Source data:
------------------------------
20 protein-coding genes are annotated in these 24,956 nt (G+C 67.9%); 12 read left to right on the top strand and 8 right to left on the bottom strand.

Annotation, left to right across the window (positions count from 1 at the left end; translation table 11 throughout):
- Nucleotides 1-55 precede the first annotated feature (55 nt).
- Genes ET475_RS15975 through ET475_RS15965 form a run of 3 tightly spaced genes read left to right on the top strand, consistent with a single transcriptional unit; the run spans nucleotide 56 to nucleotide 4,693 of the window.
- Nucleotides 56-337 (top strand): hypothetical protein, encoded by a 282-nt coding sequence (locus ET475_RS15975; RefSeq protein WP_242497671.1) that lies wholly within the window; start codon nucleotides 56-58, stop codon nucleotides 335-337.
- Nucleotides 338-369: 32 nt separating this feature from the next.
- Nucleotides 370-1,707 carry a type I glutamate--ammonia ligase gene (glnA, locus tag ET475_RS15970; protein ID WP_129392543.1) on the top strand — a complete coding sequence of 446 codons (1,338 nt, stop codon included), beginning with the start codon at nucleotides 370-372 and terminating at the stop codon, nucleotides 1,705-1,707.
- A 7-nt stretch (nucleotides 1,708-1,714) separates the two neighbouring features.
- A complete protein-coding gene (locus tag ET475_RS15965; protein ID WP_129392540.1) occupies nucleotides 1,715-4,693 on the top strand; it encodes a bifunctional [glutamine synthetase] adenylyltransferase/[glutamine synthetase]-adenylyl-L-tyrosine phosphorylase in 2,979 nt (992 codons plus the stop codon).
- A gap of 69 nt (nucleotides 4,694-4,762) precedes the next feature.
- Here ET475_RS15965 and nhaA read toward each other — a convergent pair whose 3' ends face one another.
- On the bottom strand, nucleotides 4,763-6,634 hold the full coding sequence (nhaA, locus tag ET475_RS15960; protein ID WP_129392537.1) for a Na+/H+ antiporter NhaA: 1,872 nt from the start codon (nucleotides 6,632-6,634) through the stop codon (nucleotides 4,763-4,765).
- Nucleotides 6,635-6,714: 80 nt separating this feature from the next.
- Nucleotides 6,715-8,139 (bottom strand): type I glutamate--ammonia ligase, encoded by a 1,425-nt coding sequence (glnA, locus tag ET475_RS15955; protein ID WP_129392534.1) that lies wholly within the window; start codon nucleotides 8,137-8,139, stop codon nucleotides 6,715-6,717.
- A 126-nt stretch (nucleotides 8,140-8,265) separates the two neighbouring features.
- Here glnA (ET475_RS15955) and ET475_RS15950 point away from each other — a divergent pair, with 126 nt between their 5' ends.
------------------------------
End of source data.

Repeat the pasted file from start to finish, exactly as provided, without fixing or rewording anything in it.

20 protein-coding genes are annotated in these 24,956 nt (G+C 67.9%); 12 read left to right on the top strand and 8 right to left on the bottom strand.

Annotation, left to right across the window (positions count from 1 at the left end; translation table 11 throughout):
- Nucleotides 1-55 precede the first annotated feature (55 nt).
- Genes ET475_RS15975 through ET475_RS15965 form a run of 3 tightly spaced genes read left to right on the top strand, consistent with a single transcriptional unit; the run spans nucleotide 56 to nucleotide 4,693 of the window.
- Nucleotides 56-337 (top strand): hypothetical protein, encoded by a 282-nt coding sequence (locus ET475_RS15975; RefSeq protein WP_242497671.1) that lies wholly within the window; start codon nucleotides 56-58, stop codon nucleotides 335-337.
- Nucleotides 338-369: 32 nt separating this feature from the next.
- Nucleotides 370-1,707 carry a type I glutamate--ammonia ligase gene (glnA, locus tag ET475_RS15970; protein ID WP_129392543.1) on the top strand — a complete coding sequence of 446 codons (1,338 nt, stop codon included), beginning with the start codon at nucleotides 370-372 and terminating at the stop codon, nucleotides 1,705-1,707.
- A 7-nt stretch (nucleotides 1,708-1,714) separates the two neighbouring features.
- A complete protein-coding gene (locus tag ET475_RS15965; protein ID WP_129392540.1) occupies nucleotides 1,715-4,693 on the top strand; it encodes a bifunctional [glutamine synthetase] adenylyltransferase/[glutamine synthetase]-adenylyl-L-tyrosine phosphorylase in 2,979 nt (992 codons plus the stop codon).
- A gap of 69 nt (nucleotides 4,694-4,762) precedes the next feature.
- Here ET475_RS15965 and nhaA read toward each other — a convergent pair whose 3' ends face one another.
- On the bottom strand, nucleotides 4,763-6,634 hold the full coding sequence (nhaA, locus tag ET475_RS15960; protein ID WP_129392537.1) for a Na+/H+ antiporter NhaA: 1,872 nt from the start codon (nucleotides 6,632-6,634) through the stop codon (nucleotides 4,763-4,765).
- Nucleotides 6,635-6,714: 80 nt separating this feature from the next.
- Nucleotides 6,715-8,139 (bottom strand): type I glutamate--ammonia ligase, encoded by a 1,425-nt coding sequence (glnA, locus tag ET475_RS15955; protein ID WP_129392534.1) that lies wholly within the window; start codon nucleotides 8,137-8,139, stop codon nucleotides 6,715-6,717.
- A 126-nt stretch (nucleotides 8,140-8,265) separates the two neighbouring features.
- Here glnA (ET475_RS15955) and ET475_RS15950 point away from each other — a divergent pair, with 126 nt between their 5' ends.